Rupert Pupkin Speaks: Film Discoveries of 2017 - Barry P ""

Saturday, February 3, 2018

Film Discoveries of 2017 - Barry P

Barry P. runs the eclectic movie blog Cinematic Catharsis, focusing on the little films that slipped through the cracks, with an emphasis on genre titles. Some regular features include: classic spotlights, capsule reviews and overlooked gems.
Find Cinematic Catharsis here:
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See his discoveries from last year and the year before here:

1. Belladonna of Sadness (1973) 
Eiichi Yamamoto’s visually stunning, tragic tale is unlike any other anime film I’ve seen. The film lives up to its title, depicting the story of a young woman who’s raped by a sadistic king on her wedding night, and continues to experience a cascade of tragic events. She finds a way to climb up in status, only to be shunned by the kingdom and her fellow villagers. She’s seduced by the devil, who promises her prestige and the power to heal, but at a terrible price. Yamamoto incorporates multiple styles to illustrate the heroine’s personal journey, as she explores her sexuality, and uses sex as her only leveraging tool. It’s a meditation on gender inequality and social injustice that seems more relevant than ever.
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2. Human Lanterns (1982) 
Leave it to the Shaw Brothers to present a kung fu film with an Ed Gein-inspired twist. Chao Chun-Fang, a lantern craftsman (Lieh Lo), plots revenge against all who have oppressed him, pitting two rival noblemen against each other. Meanwhile, he perfects a secret method for creating his decorative lanterns, fashioning them from human skin. As with many Shaw Brothers movies, the set and costume designs are top notch. The makeup effects aren’t quite as convincing, but it’s still unnerving to watch Chun-Fang peel the skin from his victims. It’s a crazy action/horror hybrid that works in spite of itself. If you’re tired of the same old thing, this movie will likely scratch that itch.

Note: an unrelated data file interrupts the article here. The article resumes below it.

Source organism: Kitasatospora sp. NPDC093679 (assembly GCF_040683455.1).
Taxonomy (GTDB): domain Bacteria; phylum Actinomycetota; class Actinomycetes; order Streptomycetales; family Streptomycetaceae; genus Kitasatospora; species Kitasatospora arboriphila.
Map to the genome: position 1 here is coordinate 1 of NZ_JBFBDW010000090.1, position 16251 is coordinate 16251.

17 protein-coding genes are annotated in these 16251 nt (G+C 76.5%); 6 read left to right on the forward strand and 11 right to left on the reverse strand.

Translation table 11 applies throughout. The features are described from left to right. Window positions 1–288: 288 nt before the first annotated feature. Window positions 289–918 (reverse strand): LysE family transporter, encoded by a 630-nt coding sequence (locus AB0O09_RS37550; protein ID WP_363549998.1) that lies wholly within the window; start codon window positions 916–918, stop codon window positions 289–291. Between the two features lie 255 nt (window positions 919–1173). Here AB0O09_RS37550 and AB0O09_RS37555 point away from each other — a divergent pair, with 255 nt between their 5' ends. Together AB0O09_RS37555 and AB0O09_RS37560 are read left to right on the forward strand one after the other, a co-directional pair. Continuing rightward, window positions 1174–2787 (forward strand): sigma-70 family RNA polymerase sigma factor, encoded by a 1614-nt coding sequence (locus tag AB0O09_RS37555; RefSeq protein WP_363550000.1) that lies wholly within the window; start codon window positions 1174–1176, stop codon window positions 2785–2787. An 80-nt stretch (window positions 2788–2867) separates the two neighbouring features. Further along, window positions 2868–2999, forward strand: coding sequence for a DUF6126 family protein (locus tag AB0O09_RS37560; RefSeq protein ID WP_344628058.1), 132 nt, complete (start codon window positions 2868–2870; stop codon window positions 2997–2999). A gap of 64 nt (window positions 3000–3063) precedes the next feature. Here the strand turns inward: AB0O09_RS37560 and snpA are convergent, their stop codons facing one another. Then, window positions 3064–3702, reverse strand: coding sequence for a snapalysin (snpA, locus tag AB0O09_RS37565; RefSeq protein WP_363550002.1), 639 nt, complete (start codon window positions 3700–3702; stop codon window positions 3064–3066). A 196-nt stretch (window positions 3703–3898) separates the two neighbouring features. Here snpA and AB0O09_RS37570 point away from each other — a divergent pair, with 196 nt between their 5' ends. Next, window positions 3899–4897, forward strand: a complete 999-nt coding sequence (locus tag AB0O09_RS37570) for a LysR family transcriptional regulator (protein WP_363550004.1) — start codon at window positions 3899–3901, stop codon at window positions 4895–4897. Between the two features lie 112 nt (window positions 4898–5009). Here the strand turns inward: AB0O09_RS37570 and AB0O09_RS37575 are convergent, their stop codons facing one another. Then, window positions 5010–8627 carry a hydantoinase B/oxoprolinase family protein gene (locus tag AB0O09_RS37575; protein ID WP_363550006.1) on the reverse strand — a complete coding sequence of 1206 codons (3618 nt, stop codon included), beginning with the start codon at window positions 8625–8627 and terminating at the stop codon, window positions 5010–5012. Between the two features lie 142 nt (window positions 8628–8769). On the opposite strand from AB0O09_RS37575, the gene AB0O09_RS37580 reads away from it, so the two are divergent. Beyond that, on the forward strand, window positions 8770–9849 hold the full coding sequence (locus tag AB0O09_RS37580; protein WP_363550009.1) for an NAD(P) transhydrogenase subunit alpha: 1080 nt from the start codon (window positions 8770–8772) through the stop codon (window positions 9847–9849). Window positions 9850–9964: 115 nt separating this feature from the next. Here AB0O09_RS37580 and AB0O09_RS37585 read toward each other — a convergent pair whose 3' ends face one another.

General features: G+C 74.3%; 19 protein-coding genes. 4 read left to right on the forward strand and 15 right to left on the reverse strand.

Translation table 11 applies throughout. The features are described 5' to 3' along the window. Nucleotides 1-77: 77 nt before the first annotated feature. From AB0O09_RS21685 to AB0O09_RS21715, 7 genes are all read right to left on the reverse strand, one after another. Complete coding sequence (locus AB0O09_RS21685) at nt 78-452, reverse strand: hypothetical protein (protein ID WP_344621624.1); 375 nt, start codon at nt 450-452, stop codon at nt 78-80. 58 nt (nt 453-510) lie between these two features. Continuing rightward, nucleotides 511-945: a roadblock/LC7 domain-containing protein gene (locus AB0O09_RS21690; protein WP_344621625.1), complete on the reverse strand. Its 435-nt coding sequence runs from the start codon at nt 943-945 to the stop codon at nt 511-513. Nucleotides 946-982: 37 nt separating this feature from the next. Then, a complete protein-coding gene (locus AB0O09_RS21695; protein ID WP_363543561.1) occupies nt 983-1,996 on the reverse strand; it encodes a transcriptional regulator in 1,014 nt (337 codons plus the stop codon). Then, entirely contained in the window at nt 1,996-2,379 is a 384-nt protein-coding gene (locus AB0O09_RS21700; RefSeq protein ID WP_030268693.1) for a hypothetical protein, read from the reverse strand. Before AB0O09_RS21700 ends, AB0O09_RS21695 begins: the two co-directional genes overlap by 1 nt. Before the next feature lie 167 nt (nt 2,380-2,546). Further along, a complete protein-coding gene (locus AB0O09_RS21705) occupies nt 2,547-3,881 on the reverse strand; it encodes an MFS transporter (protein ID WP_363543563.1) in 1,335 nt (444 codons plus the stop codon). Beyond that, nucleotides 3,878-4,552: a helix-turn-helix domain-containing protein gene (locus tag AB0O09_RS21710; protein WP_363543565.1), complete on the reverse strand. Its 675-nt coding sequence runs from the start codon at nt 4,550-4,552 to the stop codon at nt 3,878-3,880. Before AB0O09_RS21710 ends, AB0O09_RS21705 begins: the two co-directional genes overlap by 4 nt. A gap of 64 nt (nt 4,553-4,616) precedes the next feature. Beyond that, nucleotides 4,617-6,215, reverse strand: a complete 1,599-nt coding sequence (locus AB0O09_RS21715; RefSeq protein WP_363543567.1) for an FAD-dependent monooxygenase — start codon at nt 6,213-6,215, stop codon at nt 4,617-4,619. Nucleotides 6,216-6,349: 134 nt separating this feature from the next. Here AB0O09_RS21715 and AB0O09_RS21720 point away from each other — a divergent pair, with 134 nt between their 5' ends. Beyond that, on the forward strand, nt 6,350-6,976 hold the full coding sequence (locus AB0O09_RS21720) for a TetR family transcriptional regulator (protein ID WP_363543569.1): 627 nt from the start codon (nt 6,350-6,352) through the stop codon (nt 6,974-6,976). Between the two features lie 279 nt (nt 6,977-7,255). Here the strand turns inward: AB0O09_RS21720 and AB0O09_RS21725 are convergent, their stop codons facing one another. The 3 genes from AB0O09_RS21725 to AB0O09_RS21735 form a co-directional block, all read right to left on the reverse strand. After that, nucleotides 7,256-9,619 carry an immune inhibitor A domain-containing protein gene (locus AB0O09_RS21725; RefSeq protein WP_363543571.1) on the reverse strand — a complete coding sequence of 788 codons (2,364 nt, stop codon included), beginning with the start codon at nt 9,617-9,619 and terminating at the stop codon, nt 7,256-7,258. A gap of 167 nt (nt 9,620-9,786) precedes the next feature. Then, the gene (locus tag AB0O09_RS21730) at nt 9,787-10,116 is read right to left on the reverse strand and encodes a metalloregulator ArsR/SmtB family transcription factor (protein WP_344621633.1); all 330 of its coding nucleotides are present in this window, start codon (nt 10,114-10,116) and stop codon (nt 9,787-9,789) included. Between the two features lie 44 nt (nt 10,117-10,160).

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3. Black Belt Jones (1974) 
Director Robert Clouse’s follow-up to Enter the Dragon is a real hoot, starring Jim Kelly (who also appeared in Enter the Dragon) as the kick-ass, take-no-prisoners title character. He’s a one-man wrecking crew, working with the cops to take down a powerful mafia don. When the crime lord’s goons rough up and accidentally kill Black Belt Jones’ mentor, Pop Byrd (Scatman Crothers), you know there’s going to be hell to pay. Byrd’s estranged daughter Sydney (Gloria Hendry) shows up to join in on the chop-socky action. Kelly strikes the right balance between charisma and conceit, to keep us engaged throughout. Black Belt Jones is full of fast-paced, high-energy fight scenes from start to finish, leading up to an inventive soap suds-infused climax in a truck wash. Check it out!
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4. Encounter at Raven’s Gate (aka: Incident at Raven’s Gate) (1988) 
If David Lynch directed an ozploitation movie, it might look something like this. This curiosity, directed by Rolf de Heer and filmed in South Australia, won’t be everyone’s cup of tea, but it’s ideal for those who enjoy more questions than answers. Eddie (Steven Vidler), a recent parolee, lives with his brother and his wife on a farm in a dusty town tucked away in the outback. Strange things are afoot when the town’s residents succumb to a host of erratic behavior and unexplained occurrences, which could be the product of (unseen) alien intervention. A shady government researcher (Terry Camilleri), seems to be part of a conspiracy (perhaps in cahoots with the aliens) to incite fear and paranoia. Incident at Raven’s Gate belies its small budget with an assortment of inventive camera tricks, editing and lighting, creating an experience unlike anything else.